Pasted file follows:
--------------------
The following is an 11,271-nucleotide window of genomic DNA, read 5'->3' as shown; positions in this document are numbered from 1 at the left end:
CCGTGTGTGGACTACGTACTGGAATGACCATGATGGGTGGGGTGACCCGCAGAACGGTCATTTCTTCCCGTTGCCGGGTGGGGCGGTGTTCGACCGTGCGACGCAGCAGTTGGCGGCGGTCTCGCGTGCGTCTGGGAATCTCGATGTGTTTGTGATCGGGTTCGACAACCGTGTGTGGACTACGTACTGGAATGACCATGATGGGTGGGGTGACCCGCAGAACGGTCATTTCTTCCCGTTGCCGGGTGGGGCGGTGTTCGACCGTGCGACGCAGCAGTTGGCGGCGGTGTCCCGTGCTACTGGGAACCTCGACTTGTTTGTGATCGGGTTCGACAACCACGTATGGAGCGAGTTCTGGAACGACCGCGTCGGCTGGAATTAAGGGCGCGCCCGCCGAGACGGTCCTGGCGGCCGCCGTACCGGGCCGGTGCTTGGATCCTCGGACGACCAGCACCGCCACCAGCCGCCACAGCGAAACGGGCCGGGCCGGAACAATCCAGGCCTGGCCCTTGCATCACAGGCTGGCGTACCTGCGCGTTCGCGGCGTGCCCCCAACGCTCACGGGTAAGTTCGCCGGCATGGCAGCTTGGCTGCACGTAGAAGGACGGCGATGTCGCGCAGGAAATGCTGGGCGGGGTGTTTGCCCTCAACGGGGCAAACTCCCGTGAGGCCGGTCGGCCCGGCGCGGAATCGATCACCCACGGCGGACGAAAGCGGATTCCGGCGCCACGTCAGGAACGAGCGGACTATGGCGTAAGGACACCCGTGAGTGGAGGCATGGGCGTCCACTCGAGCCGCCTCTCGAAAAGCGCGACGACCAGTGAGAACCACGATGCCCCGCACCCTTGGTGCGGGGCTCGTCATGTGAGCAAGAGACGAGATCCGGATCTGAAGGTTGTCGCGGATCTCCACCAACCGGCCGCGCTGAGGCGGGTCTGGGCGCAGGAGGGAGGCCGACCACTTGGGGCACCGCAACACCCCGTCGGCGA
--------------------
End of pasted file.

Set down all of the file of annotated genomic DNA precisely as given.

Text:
The following is an 11,271-nucleotide window of genomic DNA, read 5'->3' as shown; positions in this document are numbered from 1 at the left end:
CCGTGTGTGGACTACGTACTGGAATGACCATGATGGGTGGGGTGACCCGCAGAACGGTCATTTCTTCCCGTTGCCGGGTGGGGCGGTGTTCGACCGTGCGACGCAGCAGTTGGCGGCGGTCTCGCGTGCGTCTGGGAATCTCGATGTGTTTGTGATCGGGTTCGACAACCGTGTGTGGACTACGTACTGGAATGACCATGATGGGTGGGGTGACCCGCAGAACGGTCATTTCTTCCCGTTGCCGGGTGGGGCGGTGTTCGACCGTGCGACGCAGCAGTTGGCGGCGGTGTCCCGTGCTACTGGGAACCTCGACTTGTTTGTGATCGGGTTCGACAACCACGTATGGAGCGAGTTCTGGAACGACCGCGTCGGCTGGAATTAAGGGCGCGCCCGCCGAGACGGTCCTGGCGGCCGCCGTACCGGGCCGGTGCTTGGATCCTCGGACGACCAGCACCGCCACCAGCCGCCACAGCGAAACGGGCCGGGCCGGAACAATCCAGGCCTGGCCCTTGCATCACAGGCTGGCGTACCTGCGCGTTCGCGGCGTGCCCCCAACGCTCACGGGTAAGTTCGCCGGCATGGCAGCTTGGCTGCACGTAGAAGGACGGCGATGTCGCGCAGGAAATGCTGGGCGGGGTGTTTGCCCTCAACGGGGCAAACTCCCGTGAGGCCGGTCGGCCCGGCGCGGAATCGATCACCCACGGCGGACGAAAGCGGATTCCGGCGCCACGTCAGGAACGAGCGGACTATGGCGTAAGGACACCCGTGAGTGGAGGCATGGGCGTCCACTCGAGCCGCCTCTCGAAAAGCGCGACGACCAGTGAGAACCACGATGCCCCGCACCCTTGGTGCGGGGCTCGTCATGTGAGCAAGAGACGAGATCCGGATCTGAAGGTTGTCGCGGATCTCCACCAACCGGCCGCGCTGAGGCGGGTCTGGGCGCAGGAGGGAGGCCGACCACTTGGGGCACCGCAACACCCCGTCGGCGA